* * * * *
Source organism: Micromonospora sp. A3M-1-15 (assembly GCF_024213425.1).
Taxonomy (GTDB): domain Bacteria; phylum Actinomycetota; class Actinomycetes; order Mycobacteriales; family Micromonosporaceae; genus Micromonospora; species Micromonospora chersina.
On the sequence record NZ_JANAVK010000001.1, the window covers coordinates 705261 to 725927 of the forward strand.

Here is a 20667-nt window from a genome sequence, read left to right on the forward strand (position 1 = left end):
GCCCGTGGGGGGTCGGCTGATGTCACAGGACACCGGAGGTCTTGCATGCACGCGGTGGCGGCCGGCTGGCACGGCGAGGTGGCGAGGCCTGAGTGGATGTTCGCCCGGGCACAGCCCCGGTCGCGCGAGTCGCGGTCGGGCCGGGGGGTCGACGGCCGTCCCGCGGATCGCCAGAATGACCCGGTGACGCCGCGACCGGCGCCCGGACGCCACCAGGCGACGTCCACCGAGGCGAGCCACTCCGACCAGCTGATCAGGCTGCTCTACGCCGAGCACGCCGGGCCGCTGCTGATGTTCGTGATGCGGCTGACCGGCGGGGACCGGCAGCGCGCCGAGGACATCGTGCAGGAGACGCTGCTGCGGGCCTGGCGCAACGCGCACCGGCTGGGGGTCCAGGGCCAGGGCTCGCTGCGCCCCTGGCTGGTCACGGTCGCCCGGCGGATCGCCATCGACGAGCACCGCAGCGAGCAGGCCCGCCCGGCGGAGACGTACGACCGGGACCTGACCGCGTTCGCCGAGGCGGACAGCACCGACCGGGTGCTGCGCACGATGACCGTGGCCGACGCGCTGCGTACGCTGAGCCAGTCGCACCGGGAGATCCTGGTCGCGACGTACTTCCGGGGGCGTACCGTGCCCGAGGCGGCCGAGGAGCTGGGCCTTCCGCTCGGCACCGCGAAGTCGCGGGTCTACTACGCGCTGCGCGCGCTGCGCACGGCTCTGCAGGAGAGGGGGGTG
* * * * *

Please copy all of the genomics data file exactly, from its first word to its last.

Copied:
Source organism: Micromonospora sp. A3M-1-15 (assembly GCF_024213425.1).
Taxonomy (GTDB): domain Bacteria; phylum Actinomycetota; class Actinomycetes; order Mycobacteriales; family Micromonosporaceae; genus Micromonospora; species Micromonospora chersina.
On the sequence record NZ_JANAVK010000001.1, the window covers coordinates 705261 to 725927 of the forward strand.

Here is a 20667-nt window from a genome sequence, read left to right on the forward strand (position 1 = left end):
GCCCGTGGGGGGTCGGCTGATGTCACAGGACACCGGAGGTCTTGCATGCACGCGGTGGCGGCCGGCTGGCACGGCGAGGTGGCGAGGCCTGAGTGGATGTTCGCCCGGGCACAGCCCCGGTCGCGCGAGTCGCGGTCGGGCCGGGGGGTCGACGGCCGTCCCGCGGATCGCCAGAATGACCCGGTGACGCCGCGACCGGCGCCCGGACGCCACCAGGCGACGTCCACCGAGGCGAGCCACTCCGACCAGCTGATCAGGCTGCTCTACGCCGAGCACGCCGGGCCGCTGCTGATGTTCGTGATGCGGCTGACCGGCGGGGACCGGCAGCGCGCCGAGGACATCGTGCAGGAGACGCTGCTGCGGGCCTGGCGCAACGCGCACCGGCTGGGGGTCCAGGGCCAGGGCTCGCTGCGCCCCTGGCTGGTCACGGTCGCCCGGCGGATCGCCATCGACGAGCACCGCAGCGAGCAGGCCCGCCCGGCGGAGACGTACGACCGGGACCTGACCGCGTTCGCCGAGGCGGACAGCACCGACCGGGTGCTGCGCACGATGACCGTGGCCGACGCGCTGCGTACGCTGAGCCAGTCGCACCGGGAGATCCTGGTCGCGACGTACTTCCGGGGGCGTACCGTGCCCGAGGCGGCCGAGGAGCTGGGCCTTCCGCTCGGCACCGCGAAGTCGCGGGTCTACTACGCGCTGCGCGCGCTGCGCACGGCTCTGCAGGAGAGGGGGGTG